I want to help make sure the job of charcutier, and the culture of knowing meat, survives for the next 100 years and beyond.

Hirohiko Kusuda


If you can find the reason behind your failures, they become your successes.

To do so, you would want to create a successor. Is there any principle that you keep in mind as you train someone?

Mr. Kusuda:

When they commit mistakes, I tend to ask “Why?” There is no point in scolding them when they do not understand the reasons. Failures, from my experience, are needed; they’re growing pains. But if you do not know the reasons, you’ll make the same mistakes. If the trainees do only what they’re told, they cannot control unexpected situations. They need to feel and think.So I tend to ask, “What are you thinking of while you’re working?”

“Feel, think, and make it yours.” In order to do so, is there anything that you actually did during your training period?

Mr. Kusuda:
During my training I was scolded intensely every day, but I was motivated by not wanting to let them scold me again!I wrote in my notebook about what went wrong, analyzing the reasons and thinking of countermeasures.

If you think about the reasons, find them, and cover all your bases next time, it becomes your growth.
So I always tell the young staff to think of the reasons behind their failures, and review.


The fun part is seeing the various characteristics and creations of charcutier.

What kind of person is best suited to being a charcutier?

Mr. Kusuda:
I often talk with chefs of other restaurants. They have preparation, then time to do “battle,” and finish, then prepare again, battle again… They always have different stages. On the other hand, our job feels like preparation all the time and is very plain work, comparitively. We keep on learning and learning, so it is hard to see progress unless the person can keep their thirst for learning, wanting to know and understand.

What are the fun parts of this job?

Mr. Kusuda:
There is definitely an appeal in the surprises of ingredients grown in different places changing shapes and becoming this food in the end.

Wild pig and chicken meat, they all have different physical characteristics.Traditional European processes avoid stabilizers and preservatives as much as possible.You need to pull out the maximum amount of taste using only salt and spices. Then there are pigs with special “abilities” – ones that have strong protein and ones that don’t.It’s fun because the product isn’t stable. You need to judge and adjust.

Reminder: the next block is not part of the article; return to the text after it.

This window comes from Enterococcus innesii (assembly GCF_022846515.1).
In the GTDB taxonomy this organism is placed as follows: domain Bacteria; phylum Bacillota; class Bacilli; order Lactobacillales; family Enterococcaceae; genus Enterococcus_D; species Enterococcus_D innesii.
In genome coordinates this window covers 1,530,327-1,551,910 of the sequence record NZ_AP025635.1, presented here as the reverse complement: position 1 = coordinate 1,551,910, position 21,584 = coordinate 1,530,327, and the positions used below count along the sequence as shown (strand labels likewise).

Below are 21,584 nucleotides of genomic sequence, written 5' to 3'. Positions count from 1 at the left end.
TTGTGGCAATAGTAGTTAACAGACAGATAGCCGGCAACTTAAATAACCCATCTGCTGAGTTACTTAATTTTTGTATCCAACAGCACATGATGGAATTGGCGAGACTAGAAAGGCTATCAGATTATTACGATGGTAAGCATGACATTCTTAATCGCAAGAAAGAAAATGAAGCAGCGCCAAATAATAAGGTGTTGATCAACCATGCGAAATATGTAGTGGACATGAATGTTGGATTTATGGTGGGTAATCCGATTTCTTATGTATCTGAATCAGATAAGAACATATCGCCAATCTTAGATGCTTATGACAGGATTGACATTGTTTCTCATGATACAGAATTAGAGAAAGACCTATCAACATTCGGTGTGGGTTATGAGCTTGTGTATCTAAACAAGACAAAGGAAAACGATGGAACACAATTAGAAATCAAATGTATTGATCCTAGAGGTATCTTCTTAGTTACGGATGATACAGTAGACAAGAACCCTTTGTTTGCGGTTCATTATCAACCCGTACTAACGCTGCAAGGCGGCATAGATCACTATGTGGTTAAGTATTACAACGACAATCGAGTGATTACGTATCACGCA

So the characteristics and art of the craftsman are created through the choice of materials and processes.

Mr. Kusuda:
Yes. It is really all five senses… Really, it’s more complicated than that, but we do have to keep brushing up on our five senses, raising their accuracy. In this field, things don’t happen by accident. I have been working with charcuterie since before I went to school, so more than 40 years now. But even for me, I only recently got the hang of how to consistently produce an ideal taste with specific qualities.

Finally, please give a message to people who are trying to become charcutiers.

Mr. Kusuda:
Those who train at my shop all have ambitions of leaving sometime, to go abroad or open their own shops. It is important to have a variety of experience in order to stand on your own, but more than anything you must persevere.

You should expect to spend at least five years in training. In Europe, it takes about seven years to become a master. If you become a craftsman who continues working and thinking, you are sure to succeed.

And it’s important to think about not only technique, but about how you handle logic as a person.If you have low sales, you come up with an idea from a manager’s point of view. By engaging using that same viewpoint, things will go smoother when you open your own shop in the future.

The most precious thing for me is to see a whole family eating hams and sausages with smiles on their faces. Metzgerei Kusuda serves that. I think my mission in life is to build the culture of charcutier, as a job, and make it so these housemade hams and sausages are a regular part of life in Japan.

(Interview: Takashi Ichihara  Writer: Tomoko Tanaka  Photographer: Kengo Osaka)




12-19 Miyatsuka-cho, Ashiya, Hyogo
10-minute walk from JR Ashiya Station or Hanshin Uchide Station
Take-out / 10:00 - 18:00 (last order)
Dining / 11:00 - 17:00 (last order)
Wednesdays and the third Tuesday of the month